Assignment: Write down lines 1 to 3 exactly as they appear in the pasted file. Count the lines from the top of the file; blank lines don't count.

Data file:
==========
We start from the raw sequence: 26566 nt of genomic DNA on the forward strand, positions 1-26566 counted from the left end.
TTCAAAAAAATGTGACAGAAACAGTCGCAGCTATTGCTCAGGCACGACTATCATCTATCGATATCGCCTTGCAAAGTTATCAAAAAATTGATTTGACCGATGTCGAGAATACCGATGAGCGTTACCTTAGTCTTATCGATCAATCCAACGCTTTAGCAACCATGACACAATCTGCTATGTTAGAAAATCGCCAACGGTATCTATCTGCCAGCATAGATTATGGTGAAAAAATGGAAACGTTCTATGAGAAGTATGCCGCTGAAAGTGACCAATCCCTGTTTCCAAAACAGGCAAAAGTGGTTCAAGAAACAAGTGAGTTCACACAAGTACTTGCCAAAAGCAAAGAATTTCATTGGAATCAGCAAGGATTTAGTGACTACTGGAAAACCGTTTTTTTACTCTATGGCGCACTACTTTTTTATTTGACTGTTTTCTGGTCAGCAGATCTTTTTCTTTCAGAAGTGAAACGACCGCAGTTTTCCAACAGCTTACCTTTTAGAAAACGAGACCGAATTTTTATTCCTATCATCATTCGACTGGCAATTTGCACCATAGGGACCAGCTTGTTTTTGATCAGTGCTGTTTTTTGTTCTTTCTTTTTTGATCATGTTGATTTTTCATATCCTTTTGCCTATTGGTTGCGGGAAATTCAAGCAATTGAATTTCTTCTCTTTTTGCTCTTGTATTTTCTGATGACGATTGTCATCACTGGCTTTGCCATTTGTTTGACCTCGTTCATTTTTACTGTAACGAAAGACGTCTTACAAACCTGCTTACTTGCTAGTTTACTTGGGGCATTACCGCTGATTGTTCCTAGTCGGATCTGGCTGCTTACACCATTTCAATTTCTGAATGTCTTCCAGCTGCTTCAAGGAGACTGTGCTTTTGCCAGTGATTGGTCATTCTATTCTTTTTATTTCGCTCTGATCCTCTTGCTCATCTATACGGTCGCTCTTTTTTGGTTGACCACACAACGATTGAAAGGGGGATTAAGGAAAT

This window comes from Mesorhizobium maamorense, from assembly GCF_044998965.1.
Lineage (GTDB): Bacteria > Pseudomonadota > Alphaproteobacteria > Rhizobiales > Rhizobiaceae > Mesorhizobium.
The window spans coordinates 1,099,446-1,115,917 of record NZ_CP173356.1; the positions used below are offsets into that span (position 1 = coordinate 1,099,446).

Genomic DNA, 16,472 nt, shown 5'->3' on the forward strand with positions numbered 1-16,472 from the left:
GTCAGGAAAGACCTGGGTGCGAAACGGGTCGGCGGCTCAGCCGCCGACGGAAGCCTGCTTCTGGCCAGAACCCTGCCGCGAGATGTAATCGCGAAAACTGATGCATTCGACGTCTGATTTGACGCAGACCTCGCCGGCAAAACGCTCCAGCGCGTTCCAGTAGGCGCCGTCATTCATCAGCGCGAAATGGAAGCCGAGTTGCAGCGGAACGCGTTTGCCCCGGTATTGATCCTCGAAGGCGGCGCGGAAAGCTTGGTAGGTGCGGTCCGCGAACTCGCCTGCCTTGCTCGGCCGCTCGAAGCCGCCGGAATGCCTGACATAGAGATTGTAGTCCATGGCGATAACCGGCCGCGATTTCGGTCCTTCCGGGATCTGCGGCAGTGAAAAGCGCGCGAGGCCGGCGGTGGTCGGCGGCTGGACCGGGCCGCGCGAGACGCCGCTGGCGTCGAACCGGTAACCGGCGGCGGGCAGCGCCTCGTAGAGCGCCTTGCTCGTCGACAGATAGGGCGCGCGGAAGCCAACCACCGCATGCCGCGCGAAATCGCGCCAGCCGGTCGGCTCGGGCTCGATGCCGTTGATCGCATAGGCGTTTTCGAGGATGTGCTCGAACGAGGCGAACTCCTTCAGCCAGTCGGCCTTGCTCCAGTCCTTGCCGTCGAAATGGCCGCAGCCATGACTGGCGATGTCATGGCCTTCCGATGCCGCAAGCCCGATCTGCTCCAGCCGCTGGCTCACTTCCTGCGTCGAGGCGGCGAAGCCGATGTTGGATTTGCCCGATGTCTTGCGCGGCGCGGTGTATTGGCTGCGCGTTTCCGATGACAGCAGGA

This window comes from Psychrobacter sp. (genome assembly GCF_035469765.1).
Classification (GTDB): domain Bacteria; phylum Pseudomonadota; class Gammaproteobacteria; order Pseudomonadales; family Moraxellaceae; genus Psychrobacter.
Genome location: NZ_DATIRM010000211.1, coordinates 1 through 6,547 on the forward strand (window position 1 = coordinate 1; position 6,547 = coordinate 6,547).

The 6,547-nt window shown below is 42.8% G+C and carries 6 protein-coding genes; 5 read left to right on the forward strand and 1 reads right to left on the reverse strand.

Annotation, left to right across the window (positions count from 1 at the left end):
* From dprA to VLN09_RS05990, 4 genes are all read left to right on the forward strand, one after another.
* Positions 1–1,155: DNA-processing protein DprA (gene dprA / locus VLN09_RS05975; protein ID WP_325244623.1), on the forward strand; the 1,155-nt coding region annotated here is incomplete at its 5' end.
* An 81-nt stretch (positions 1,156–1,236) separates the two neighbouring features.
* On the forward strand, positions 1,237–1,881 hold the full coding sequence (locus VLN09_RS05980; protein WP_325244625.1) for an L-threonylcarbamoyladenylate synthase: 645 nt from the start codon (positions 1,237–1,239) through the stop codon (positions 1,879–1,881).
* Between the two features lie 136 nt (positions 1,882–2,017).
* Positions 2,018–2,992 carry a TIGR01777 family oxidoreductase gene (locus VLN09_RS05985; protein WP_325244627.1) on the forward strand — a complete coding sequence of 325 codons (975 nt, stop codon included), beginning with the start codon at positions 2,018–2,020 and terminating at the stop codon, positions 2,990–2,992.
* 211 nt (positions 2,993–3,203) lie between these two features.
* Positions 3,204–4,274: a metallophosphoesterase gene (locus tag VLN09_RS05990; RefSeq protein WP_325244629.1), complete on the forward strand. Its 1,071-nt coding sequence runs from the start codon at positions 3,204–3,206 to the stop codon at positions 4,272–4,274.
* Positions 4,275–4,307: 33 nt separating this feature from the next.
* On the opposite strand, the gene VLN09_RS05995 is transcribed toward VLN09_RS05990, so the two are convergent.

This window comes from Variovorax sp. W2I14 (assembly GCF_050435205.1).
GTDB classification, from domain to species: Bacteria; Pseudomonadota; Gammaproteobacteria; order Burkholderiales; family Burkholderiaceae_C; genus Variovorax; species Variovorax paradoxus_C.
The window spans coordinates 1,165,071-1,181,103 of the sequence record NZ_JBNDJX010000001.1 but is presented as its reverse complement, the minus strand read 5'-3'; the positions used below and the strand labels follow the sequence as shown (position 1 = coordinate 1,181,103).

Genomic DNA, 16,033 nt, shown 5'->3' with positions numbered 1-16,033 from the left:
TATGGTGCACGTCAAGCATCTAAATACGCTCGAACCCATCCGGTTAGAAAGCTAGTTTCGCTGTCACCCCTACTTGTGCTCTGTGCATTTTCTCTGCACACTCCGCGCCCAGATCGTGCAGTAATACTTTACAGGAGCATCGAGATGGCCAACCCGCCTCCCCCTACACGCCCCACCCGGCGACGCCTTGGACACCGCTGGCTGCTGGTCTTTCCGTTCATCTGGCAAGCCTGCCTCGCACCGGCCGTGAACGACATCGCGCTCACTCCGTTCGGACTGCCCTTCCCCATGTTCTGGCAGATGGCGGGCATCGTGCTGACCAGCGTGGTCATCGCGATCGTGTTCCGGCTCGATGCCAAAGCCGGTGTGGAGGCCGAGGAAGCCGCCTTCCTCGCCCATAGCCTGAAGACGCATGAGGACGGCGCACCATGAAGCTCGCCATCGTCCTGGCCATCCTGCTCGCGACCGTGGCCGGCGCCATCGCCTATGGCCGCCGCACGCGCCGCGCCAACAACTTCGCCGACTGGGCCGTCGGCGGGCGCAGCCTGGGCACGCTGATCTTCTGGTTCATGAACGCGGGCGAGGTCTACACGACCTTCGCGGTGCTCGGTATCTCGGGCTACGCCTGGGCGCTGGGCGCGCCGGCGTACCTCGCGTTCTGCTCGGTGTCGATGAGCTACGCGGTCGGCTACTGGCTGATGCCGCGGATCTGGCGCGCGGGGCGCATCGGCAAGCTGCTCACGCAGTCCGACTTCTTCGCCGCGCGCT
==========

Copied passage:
We start from the raw sequence: 26566 nt of genomic DNA on the forward strand, positions 1-26566 counted from the left end.
TTCAAAAAAATGTGACAGAAACAGTCGCAGCTATTGCTCAGGCACGACTATCATCTATCGATATCGCCTTGCAAAGTTATCAAAAAATTGATTTGACCGATGTCGAGAATACCGATGAGCGTTACCTTAGTCTTATCGATCAATCCAACGCTTTAGCAACCATGACACAATCTGCTATGTTAGAAAATCGCCAACGGTATCTATCTGCCAGCATAGATTATGGTGAAAAAATGGAAACGTTCTATGAGAAGTATGCCGCTGAAAGTGACCAATCCCTGTTTCCAAAACAGGCAAAAGTGGTTCAAGAAACAAGTGAGTTCACACAAGTACTTGCCAAAAGCAAAGAATTTCATTGGAATCAGCAAGGATTTAGTGACTACTGGAAAACCGTTTTTTTACTCTATGGCGCACTACTTTTTTATTTGACTGTTTTCTGGTCAGCAGATCTTTTTCTTTCAGAAGTGAAACGACCGCAGTTTTCCAACAGCTTACCTTTTAGAAAACGAGACCGAATTTTTATTCCTATCATCATTCGACTGGCAATTTGCACCATAGGGACCAGCTTGTTTTTGATCAGTGCTGTTTTTTGTTCTTTCTTTTTTGATCATGTTGATTTTTCATATCCTTTTGCCTATTGGTTGCGGGAAATTCAAGCAATTGAATTTCTTCTCTTTTTGCTCTTGTATTTTCTGATGACGATTGTCATCACTGGCTTTGCCATTTGTTTGACCTCGTTCATTTTTACTGTAACGAAAGACGTCTTACAAACCTGCTTACTTGCTAGTTTACTTGGGGCATTACCGCTGATTGTTCCTAGTCGGATCTGGCTGCTTACACCATTTCAATTTCTGAATGTCTTCCAGCTGCTTCAAGGAGACTGTGCTTTTGCCAGTGATTGGTCATTCTATTCTTTTTATTTCGCTCTGATCCTCTTGCTCATCTATACGGTCGCTCTTTTTTGGTTGACCACACAACGATTGAAAGGGGGATTAAGGAAAT

This window comes from Mesorhizobium maamorense, from assembly GCF_044998965.1.